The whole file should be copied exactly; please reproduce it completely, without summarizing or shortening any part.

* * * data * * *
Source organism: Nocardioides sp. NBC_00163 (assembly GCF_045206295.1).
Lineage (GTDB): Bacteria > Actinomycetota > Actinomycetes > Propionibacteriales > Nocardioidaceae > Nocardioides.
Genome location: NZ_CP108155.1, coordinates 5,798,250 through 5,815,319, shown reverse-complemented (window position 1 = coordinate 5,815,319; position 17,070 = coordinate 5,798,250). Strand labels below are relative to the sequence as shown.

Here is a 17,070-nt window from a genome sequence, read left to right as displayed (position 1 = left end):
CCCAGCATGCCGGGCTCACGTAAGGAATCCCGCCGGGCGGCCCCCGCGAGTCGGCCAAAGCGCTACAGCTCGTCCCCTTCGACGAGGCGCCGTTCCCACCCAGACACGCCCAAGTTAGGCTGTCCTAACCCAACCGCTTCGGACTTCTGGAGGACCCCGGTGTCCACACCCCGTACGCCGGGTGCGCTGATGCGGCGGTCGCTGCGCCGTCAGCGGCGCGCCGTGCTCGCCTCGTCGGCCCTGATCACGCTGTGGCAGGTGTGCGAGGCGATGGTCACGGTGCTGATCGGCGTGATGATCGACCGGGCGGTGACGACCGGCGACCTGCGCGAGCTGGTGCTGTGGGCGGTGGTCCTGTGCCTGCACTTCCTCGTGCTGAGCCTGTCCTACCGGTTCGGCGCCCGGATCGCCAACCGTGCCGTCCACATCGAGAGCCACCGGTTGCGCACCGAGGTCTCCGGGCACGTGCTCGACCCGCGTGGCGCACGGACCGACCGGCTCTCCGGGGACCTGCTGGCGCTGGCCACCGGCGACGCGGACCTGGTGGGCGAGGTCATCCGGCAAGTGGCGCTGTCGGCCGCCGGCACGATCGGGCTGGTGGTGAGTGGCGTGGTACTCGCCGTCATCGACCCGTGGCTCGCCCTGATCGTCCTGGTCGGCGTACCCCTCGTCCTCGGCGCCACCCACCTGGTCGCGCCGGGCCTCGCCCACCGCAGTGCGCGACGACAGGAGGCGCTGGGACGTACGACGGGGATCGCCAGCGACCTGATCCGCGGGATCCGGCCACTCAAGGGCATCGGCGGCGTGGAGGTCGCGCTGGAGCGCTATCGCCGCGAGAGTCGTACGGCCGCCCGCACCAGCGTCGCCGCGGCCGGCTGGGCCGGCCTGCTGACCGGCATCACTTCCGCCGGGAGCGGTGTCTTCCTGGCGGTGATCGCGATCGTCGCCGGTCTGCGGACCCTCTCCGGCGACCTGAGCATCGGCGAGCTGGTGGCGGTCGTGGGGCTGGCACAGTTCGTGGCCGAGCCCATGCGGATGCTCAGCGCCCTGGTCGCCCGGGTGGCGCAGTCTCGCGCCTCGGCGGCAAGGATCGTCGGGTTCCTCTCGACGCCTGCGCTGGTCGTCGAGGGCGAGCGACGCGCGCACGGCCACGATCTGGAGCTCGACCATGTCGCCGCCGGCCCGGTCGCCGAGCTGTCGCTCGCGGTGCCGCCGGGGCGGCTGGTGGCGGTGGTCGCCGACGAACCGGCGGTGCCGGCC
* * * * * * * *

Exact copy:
Source organism: Nocardioides sp. NBC_00163 (assembly GCF_045206295.1).
Lineage (GTDB): Bacteria > Actinomycetota > Actinomycetes > Propionibacteriales > Nocardioidaceae > Nocardioides.
Genome location: NZ_CP108155.1, coordinates 5,798,250 through 5,815,319, shown reverse-complemented (window position 1 = coordinate 5,815,319; position 17,070 = coordinate 5,798,250). Strand labels below are relative to the sequence as shown.

Here is a 17,070-nt window from a genome sequence, read left to right as displayed (position 1 = left end):
CCCAGCATGCCGGGCTCACGTAAGGAATCCCGCCGGGCGGCCCCCGCGAGTCGGCCAAAGCGCTACAGCTCGTCCCCTTCGACGAGGCGCCGTTCCCACCCAGACACGCCCAAGTTAGGCTGTCCTAACCCAACCGCTTCGGACTTCTGGAGGACCCCGGTGTCCACACCCCGTACGCCGGGTGCGCTGATGCGGCGGTCGCTGCGCCGTCAGCGGCGCGCCGTGCTCGCCTCGTCGGCCCTGATCACGCTGTGGCAGGTGTGCGAGGCGATGGTCACGGTGCTGATCGGCGTGATGATCGACCGGGCGGTGACGACCGGCGACCTGCGCGAGCTGGTGCTGTGGGCGGTGGTCCTGTGCCTGCACTTCCTCGTGCTGAGCCTGTCCTACCGGTTCGGCGCCCGGATCGCCAACCGTGCCGTCCACATCGAGAGCCACCGGTTGCGCACCGAGGTCTCCGGGCACGTGCTCGACCCGCGTGGCGCACGGACCGACCGGCTCTCCGGGGACCTGCTGGCGCTGGCCACCGGCGACGCGGACCTGGTGGGCGAGGTCATCCGGCAAGTGGCGCTGTCGGCCGCCGGCACGATCGGGCTGGTGGTGAGTGGCGTGGTACTCGCCGTCATCGACCCGTGGCTCGCCCTGATCGTCCTGGTCGGCGTACCCCTCGTCCTCGGCGCCACCCACCTGGTCGCGCCGGGCCTCGCCCACCGCAGTGCGCGACGACAGGAGGCGCTGGGACGTACGACGGGGATCGCCAGCGACCTGATCCGCGGGATCCGGCCACTCAAGGGCATCGGCGGCGTGGAGGTCGCGCTGGAGCGCTATCGCCGCGAGAGTCGTACGGCCGCCCGCACCAGCGTCGCCGCGGCCGGCTGGGCCGGCCTGCTGACCGGCATCACTTCCGCCGGGAGCGGTGTCTTCCTGGCGGTGATCGCGATCGTCGCCGGTCTGCGGACCCTCTCCGGCGACCTGAGCATCGGCGAGCTGGTGGCGGTCGTGGGGCTGGCACAGTTCGTGGCCGAGCCCATGCGGATGCTCAGCGCCCTGGTCGCCCGGGTGGCGCAGTCTCGCGCCTCGGCGGCAAGGATCGTCGGGTTCCTCTCGACGCCTGCGCTGGTCGTCGAGGGCGAGCGACGCGCGCACGGCCACGATCTGGAGCTCGACCATGTCGCCGCCGGCCCGGTCGCCGAGCTGTCGCTCGCGGTGCCGCCGGGGCGGCTGGTGGCGGTGGTCGCCGACGAACCGGCGGTGCCGGCC